Over time Progressives have limited those opportunities for those they’re fond of calling ‘the least’. President Obama states the obvious:
“– because it’s hard being poor. People don’t like being poor. It’s time-consuming’ it’s stressful. It’s hard.”
As someone who has at various times experienced economic hardship, I can say “No shit, Sherlock.” And because I didn’t like being poor, I did something about it. But as the welfare state has expanded, the opportunities for economic mobility have decreased. If a person can realize a greater income from the dole than they can from working, most are going to choose the former. This further divorces more of the population from the benefits of capitalism, to the point where they see capitalism as the cause of their problems, rather than the solution. Progressives engage in ideological brainwashing that’s pernicious, toxic, and evil.
Capitalism is the best economic system devised by humans. At root all organisms are selfish, in that they put their own interests first. Capitalism harnesses that natural inclination so that people can contribute to the common good while satisfying their base desires. It works so well, many centrally-planned states have encouraged it. Success is hard to argue with. In the Progressive mind, though, success is something to be punished.
I got a Galaxy S5 last week. OK, the company bought it; I just get to use it. I’d checked out the phone last year, and was impressed by the screen resolution, camera, and processing speed. It also made phone calls. I didn’t get the S6, because in my opinion the difference in features didn’t justify the bump in price.
I also had a different kind of buying experience. When I lived in Beaverton, I’d go to the local Verizon company store. That’s where I bought my S3, and it seemed like the folks there were more interested in selling product and service than ensuring a good customer experience. I have no real complaints about service at the store, but it all felt very corporate.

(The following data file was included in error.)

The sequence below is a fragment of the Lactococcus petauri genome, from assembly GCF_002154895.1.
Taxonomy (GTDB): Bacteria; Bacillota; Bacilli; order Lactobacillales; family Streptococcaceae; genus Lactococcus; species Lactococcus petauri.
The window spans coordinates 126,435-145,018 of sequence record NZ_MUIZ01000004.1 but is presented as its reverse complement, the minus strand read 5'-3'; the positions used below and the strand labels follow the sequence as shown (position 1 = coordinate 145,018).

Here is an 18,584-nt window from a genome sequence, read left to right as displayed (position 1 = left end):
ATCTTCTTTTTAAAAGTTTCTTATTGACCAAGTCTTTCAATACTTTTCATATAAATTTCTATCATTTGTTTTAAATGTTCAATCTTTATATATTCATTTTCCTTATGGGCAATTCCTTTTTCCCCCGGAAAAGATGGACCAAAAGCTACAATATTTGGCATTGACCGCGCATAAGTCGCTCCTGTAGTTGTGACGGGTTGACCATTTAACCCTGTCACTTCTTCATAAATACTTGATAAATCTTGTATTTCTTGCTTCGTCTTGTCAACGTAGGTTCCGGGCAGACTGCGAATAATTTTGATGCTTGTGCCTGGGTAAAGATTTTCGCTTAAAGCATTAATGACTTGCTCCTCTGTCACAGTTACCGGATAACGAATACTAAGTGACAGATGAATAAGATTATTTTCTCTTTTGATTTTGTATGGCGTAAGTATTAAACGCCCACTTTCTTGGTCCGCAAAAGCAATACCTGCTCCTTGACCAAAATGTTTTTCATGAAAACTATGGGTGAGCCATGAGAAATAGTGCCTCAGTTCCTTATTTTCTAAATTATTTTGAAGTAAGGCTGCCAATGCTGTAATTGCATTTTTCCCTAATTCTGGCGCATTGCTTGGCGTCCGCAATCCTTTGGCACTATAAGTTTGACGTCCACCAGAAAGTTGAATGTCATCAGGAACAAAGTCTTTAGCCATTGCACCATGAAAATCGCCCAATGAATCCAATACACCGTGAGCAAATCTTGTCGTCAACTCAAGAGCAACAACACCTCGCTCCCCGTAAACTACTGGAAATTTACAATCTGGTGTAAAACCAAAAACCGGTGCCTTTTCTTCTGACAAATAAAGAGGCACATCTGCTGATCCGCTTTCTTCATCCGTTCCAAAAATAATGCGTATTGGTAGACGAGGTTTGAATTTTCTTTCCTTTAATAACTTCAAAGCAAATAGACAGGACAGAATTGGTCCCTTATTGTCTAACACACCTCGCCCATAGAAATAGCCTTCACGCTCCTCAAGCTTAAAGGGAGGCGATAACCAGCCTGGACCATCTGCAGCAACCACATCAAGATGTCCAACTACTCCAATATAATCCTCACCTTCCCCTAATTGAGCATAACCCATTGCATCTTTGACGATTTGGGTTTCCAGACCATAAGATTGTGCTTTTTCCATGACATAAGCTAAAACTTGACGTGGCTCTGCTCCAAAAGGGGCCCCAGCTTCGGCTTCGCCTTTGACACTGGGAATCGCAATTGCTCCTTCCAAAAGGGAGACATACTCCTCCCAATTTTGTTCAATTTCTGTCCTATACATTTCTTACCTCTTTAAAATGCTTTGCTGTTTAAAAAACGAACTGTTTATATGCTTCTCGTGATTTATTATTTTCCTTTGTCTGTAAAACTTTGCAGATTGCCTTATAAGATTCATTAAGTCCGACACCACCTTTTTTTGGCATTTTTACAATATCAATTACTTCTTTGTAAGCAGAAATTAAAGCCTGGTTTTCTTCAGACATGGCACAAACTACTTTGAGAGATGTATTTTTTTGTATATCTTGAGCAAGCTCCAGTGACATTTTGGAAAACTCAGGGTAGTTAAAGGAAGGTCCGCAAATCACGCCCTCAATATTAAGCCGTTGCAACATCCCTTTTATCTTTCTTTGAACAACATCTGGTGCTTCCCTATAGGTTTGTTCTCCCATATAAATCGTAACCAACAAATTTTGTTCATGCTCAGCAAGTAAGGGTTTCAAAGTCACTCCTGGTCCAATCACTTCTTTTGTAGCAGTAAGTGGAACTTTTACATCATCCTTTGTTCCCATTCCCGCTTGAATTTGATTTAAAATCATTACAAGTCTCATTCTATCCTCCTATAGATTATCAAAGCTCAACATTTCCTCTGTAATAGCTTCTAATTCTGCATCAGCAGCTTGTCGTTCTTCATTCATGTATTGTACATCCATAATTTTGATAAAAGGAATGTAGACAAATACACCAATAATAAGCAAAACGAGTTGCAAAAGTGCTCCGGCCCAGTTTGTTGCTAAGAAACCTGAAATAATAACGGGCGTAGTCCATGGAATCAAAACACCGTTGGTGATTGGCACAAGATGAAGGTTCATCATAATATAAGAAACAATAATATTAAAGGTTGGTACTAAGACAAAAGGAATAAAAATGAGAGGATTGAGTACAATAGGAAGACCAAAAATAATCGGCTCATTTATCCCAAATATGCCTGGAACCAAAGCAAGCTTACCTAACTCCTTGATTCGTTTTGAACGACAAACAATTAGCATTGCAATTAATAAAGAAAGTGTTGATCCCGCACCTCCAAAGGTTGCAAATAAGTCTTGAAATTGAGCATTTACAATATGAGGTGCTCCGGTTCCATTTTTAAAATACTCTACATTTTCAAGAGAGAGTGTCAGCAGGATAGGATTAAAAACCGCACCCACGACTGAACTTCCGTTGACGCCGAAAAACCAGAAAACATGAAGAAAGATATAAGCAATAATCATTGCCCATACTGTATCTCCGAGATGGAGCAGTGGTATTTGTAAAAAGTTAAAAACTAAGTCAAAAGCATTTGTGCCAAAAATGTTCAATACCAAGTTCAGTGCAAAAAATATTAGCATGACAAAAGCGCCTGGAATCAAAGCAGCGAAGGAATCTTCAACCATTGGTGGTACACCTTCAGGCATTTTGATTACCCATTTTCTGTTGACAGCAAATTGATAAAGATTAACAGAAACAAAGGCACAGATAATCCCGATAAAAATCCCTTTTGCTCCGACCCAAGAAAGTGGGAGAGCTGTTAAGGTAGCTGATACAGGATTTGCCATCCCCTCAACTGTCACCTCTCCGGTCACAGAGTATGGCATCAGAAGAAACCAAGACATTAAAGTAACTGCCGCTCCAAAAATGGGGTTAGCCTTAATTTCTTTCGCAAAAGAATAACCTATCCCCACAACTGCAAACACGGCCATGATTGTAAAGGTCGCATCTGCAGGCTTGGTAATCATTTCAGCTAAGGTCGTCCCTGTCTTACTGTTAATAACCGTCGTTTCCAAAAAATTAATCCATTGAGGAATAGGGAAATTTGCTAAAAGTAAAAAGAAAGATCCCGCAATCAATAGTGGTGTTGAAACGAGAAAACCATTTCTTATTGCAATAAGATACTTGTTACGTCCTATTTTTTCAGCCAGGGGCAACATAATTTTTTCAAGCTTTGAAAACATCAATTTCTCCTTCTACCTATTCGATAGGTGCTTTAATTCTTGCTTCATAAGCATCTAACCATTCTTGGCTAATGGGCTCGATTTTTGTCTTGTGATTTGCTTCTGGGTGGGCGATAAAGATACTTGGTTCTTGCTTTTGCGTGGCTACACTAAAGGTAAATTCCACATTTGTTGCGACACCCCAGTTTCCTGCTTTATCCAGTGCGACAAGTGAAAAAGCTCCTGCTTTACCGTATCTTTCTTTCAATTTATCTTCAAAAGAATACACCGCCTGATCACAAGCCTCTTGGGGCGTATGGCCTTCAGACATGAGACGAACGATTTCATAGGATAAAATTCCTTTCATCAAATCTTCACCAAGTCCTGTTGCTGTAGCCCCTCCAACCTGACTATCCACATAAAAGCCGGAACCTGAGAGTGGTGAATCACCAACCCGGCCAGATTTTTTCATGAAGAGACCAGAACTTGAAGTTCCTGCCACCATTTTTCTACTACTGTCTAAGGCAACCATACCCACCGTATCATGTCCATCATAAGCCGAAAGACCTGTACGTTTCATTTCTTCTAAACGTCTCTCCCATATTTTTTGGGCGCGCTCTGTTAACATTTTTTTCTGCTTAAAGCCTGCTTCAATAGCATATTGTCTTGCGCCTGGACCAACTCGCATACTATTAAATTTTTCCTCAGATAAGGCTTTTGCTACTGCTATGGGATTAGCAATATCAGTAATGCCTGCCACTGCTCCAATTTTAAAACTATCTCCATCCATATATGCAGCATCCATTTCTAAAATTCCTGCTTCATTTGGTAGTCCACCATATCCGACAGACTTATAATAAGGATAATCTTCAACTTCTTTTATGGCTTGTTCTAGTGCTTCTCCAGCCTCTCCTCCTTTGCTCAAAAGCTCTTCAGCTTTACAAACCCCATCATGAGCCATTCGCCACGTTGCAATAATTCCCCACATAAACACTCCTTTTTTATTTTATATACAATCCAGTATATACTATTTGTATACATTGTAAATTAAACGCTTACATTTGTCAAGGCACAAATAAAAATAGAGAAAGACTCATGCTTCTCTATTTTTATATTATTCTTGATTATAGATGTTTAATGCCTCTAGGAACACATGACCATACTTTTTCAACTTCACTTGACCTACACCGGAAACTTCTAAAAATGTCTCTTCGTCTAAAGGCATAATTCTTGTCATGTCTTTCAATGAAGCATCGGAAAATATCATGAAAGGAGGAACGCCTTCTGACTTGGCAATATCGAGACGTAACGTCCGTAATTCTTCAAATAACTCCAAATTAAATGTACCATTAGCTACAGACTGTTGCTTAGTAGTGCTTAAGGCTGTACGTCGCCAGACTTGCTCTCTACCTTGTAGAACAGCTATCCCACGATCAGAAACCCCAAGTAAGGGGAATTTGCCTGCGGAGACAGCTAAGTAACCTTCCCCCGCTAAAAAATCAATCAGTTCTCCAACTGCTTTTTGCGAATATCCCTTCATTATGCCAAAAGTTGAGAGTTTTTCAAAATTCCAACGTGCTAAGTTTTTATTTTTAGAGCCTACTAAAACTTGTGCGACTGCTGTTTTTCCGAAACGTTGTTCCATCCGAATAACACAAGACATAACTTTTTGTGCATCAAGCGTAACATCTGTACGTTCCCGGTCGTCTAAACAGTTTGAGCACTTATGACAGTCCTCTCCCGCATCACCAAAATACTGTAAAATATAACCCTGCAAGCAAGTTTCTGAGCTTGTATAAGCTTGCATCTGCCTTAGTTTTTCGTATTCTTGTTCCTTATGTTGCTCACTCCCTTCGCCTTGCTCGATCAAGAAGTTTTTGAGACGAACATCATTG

This time around, I went to a franchise store in Hillsboro. I stopped in to see what kind of deals they were offering, and found out I could get a new phone and five accessories for under $200 out the door. Sold! In addition to the goodies and setting up the phone, they offered to migrate my files; something Beaverton wouldn’t do. I was there for over an hour getting set up and checked out, and never felt rushed. The goodie bag made me feel like a bandit. Overall a very positive experience.
I like the phone. It’s fairly intuitive, although the screen goes dark if you look away from it. I know this is a feature, but for me it’s more of a bug. Yes, I’ll fix it. The only really annoying item is that Samsung put a cover over the charging/USB port, something the S3 didn’t seem to need. I’ve gotten better at getting it open, but it seems like an unnecessary addition.
There was one mystery. I’ve been developing apps for a little over a year, and while they show up on the apps folder, they don’t appear in any of the phone’s memories. I had to manually reload them. I’m curious as to where these things live.
My Bluetooth headset died after a few days, which was frustrating. I’d thought the battery would last considerably longer. I couldn’t figure out how to get the battery out. My work partner (literally half my age) pointed out that there was a jack for a charger on the headset. I’d though that was to connect it to the phone (for some reason). Doh!
The Laziest People on Earth
As part of a semi-regular series, I have evidence of the Laziest People on Earth:
Seriously. How lazy/ignorant/unmindful do you have to be to leave trash on the trashcan instead of in the can? Is this a social statement? Performance art?